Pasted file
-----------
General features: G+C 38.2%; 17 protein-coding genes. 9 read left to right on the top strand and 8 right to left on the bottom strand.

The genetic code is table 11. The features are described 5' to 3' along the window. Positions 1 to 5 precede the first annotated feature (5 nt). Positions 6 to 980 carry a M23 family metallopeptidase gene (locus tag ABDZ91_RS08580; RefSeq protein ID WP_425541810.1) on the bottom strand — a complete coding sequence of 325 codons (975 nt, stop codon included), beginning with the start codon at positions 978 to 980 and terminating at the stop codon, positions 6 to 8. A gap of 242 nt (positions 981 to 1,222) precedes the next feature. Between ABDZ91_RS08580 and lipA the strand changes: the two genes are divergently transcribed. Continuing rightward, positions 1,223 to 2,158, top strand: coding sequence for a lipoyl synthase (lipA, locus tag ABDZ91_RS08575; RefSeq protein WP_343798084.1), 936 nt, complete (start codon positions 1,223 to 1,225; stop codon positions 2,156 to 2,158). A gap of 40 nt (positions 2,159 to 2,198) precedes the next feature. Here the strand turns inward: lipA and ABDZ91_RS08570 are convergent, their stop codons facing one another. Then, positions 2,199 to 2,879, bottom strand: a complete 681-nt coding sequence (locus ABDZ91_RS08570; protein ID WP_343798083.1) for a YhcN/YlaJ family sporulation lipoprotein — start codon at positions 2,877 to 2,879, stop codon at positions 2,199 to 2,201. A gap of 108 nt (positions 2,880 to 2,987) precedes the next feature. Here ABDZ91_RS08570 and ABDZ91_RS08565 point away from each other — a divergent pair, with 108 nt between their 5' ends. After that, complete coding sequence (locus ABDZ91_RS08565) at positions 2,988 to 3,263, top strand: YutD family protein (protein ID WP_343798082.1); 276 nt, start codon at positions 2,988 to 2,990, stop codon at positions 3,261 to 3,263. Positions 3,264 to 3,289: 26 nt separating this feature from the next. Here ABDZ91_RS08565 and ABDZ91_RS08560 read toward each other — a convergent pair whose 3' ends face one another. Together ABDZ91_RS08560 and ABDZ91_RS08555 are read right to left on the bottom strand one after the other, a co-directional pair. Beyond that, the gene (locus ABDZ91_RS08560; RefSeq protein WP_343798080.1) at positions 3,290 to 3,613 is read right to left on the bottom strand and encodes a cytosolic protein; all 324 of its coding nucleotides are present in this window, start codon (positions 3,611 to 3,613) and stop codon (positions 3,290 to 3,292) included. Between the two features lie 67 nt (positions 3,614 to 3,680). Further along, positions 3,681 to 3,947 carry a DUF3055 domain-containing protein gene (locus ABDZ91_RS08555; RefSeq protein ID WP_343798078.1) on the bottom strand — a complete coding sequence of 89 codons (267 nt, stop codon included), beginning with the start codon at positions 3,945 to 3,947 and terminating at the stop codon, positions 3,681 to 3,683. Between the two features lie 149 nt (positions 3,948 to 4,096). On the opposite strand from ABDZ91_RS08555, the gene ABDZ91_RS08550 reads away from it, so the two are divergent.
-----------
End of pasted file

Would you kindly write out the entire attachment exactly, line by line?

General features: G+C 38.2%; 17 protein-coding genes. 9 read left to right on the top strand and 8 right to left on the bottom strand.

The genetic code is table 11. The features are described 5' to 3' along the window. Positions 1 to 5 precede the first annotated feature (5 nt). Positions 6 to 980 carry a M23 family metallopeptidase gene (locus tag ABDZ91_RS08580; RefSeq protein ID WP_425541810.1) on the bottom strand — a complete coding sequence of 325 codons (975 nt, stop codon included), beginning with the start codon at positions 978 to 980 and terminating at the stop codon, positions 6 to 8. A gap of 242 nt (positions 981 to 1,222) precedes the next feature. Between ABDZ91_RS08580 and lipA the strand changes: the two genes are divergently transcribed. Continuing rightward, positions 1,223 to 2,158, top strand: coding sequence for a lipoyl synthase (lipA, locus tag ABDZ91_RS08575; RefSeq protein WP_343798084.1), 936 nt, complete (start codon positions 1,223 to 1,225; stop codon positions 2,156 to 2,158). A gap of 40 nt (positions 2,159 to 2,198) precedes the next feature. Here the strand turns inward: lipA and ABDZ91_RS08570 are convergent, their stop codons facing one another. Then, positions 2,199 to 2,879, bottom strand: a complete 681-nt coding sequence (locus ABDZ91_RS08570; protein ID WP_343798083.1) for a YhcN/YlaJ family sporulation lipoprotein — start codon at positions 2,877 to 2,879, stop codon at positions 2,199 to 2,201. A gap of 108 nt (positions 2,880 to 2,987) precedes the next feature. Here ABDZ91_RS08570 and ABDZ91_RS08565 point away from each other — a divergent pair, with 108 nt between their 5' ends. After that, complete coding sequence (locus ABDZ91_RS08565) at positions 2,988 to 3,263, top strand: YutD family protein (protein ID WP_343798082.1); 276 nt, start codon at positions 2,988 to 2,990, stop codon at positions 3,261 to 3,263. Positions 3,264 to 3,289: 26 nt separating this feature from the next. Here ABDZ91_RS08565 and ABDZ91_RS08560 read toward each other — a convergent pair whose 3' ends face one another. Together ABDZ91_RS08560 and ABDZ91_RS08555 are read right to left on the bottom strand one after the other, a co-directional pair. Beyond that, the gene (locus ABDZ91_RS08560; RefSeq protein WP_343798080.1) at positions 3,290 to 3,613 is read right to left on the bottom strand and encodes a cytosolic protein; all 324 of its coding nucleotides are present in this window, start codon (positions 3,611 to 3,613) and stop codon (positions 3,290 to 3,292) included. Between the two features lie 67 nt (positions 3,614 to 3,680). Further along, positions 3,681 to 3,947 carry a DUF3055 domain-containing protein gene (locus ABDZ91_RS08555; RefSeq protein ID WP_343798078.1) on the bottom strand — a complete coding sequence of 89 codons (267 nt, stop codon included), beginning with the start codon at positions 3,945 to 3,947 and terminating at the stop codon, positions 3,681 to 3,683. Between the two features lie 149 nt (positions 3,948 to 4,096). On the opposite strand from ABDZ91_RS08555, the gene ABDZ91_RS08550 reads away from it, so the two are divergent.